When Thomas Keller imagined opening a second restaurant in Napa Valley, next door to his French Laundry, he envisioned a place serving food that excited him in a different way from the food at the French Laundry. He craved food that was less complicated, and a place that was more casual, where he could go every night after work. And that was how Bouchon was born.
Bouchon cooking is about elevating to elegance the simplest ingredients, because the best food isn't necessarily what is served at white-tablecloth restaurants, and the best meals--as most chefs will tell you--don't require the most expensive ingredients or lots of them or lots of steps. The only thing that's required is that you care about all the stages of the process--the slow browning of sliced onion for an onion soup, the proper cutting of the potatoes for a gratin, the right amount of salt on a raw chicken, how long you cook a pot de crème.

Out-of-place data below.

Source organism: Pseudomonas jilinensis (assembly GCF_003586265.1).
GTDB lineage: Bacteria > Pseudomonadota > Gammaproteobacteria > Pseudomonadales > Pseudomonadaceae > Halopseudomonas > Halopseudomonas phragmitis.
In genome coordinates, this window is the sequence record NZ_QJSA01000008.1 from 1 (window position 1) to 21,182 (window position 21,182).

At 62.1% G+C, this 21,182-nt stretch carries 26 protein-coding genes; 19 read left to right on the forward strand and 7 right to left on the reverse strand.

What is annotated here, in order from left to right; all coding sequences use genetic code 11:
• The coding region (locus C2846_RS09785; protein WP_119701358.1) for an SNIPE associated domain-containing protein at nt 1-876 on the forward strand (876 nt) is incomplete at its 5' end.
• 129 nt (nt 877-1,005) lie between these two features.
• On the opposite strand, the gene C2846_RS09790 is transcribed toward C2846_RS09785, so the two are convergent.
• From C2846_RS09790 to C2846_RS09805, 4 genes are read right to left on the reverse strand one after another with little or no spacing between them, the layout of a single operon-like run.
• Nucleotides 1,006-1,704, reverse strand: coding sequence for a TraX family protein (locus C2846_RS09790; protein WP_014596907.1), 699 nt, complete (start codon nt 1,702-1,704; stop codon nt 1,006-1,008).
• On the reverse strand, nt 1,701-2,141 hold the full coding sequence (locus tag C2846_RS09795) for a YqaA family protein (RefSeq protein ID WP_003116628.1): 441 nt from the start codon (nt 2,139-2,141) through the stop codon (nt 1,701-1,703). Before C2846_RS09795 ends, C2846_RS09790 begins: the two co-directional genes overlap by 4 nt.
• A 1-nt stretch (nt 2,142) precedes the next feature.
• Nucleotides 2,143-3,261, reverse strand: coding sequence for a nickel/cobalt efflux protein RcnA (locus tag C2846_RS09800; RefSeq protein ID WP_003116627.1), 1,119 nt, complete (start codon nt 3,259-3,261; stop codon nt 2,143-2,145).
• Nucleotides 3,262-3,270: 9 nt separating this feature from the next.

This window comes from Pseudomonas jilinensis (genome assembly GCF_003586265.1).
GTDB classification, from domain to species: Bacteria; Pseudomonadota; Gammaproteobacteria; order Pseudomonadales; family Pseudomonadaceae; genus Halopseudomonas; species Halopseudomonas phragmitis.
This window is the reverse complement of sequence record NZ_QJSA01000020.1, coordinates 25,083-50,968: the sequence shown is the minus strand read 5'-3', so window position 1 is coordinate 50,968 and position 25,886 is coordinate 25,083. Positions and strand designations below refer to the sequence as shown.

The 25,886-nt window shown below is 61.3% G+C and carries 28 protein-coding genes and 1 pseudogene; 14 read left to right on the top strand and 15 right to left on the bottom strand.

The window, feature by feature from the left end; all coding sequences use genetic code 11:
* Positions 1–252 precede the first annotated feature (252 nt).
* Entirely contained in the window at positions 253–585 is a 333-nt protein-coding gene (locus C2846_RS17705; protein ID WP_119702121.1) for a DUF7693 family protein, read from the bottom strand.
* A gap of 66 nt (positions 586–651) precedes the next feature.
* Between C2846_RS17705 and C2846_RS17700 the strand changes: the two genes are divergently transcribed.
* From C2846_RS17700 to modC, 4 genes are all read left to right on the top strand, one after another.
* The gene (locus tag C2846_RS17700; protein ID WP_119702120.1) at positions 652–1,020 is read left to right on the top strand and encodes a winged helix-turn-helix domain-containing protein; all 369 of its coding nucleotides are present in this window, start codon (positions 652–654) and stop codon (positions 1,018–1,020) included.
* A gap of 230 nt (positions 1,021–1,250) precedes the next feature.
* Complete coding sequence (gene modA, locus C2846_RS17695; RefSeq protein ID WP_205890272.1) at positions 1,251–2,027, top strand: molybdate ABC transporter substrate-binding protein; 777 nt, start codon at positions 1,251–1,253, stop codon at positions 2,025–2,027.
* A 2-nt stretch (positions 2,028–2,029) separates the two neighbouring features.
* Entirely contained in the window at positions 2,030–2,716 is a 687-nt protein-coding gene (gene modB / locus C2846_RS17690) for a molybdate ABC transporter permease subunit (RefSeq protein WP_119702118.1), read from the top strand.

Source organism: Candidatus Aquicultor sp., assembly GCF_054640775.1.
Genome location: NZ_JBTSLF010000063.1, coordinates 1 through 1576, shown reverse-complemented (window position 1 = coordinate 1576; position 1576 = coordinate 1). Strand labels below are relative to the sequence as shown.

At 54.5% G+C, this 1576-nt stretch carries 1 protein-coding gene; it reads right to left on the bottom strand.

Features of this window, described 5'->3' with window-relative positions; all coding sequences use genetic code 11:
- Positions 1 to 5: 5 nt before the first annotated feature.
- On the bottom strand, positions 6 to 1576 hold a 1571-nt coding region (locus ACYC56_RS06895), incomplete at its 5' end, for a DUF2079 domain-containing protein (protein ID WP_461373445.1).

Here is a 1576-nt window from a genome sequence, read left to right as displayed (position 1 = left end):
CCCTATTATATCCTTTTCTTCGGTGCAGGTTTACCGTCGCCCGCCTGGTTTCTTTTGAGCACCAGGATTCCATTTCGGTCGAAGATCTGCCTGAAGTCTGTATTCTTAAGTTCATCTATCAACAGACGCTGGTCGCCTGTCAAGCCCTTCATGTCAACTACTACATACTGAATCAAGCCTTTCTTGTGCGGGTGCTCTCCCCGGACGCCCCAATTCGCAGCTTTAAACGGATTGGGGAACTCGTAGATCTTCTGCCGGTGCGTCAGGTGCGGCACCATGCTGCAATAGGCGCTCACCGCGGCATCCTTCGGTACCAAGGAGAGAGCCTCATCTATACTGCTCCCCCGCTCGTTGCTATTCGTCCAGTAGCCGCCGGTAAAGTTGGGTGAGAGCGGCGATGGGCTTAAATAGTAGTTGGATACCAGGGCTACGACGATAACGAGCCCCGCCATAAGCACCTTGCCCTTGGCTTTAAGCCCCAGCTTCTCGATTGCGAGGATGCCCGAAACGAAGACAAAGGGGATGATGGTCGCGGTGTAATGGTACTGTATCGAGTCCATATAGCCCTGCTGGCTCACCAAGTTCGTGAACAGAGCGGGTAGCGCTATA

All the emblematic bistro dishes are here, interpreted and executed as they've never been before. The confit of duck, country-style pâtés, soupe à l'oignon gratinée, steamed mussels, steak frites, gigot d'agneau, all achieve the impossible: they get even better.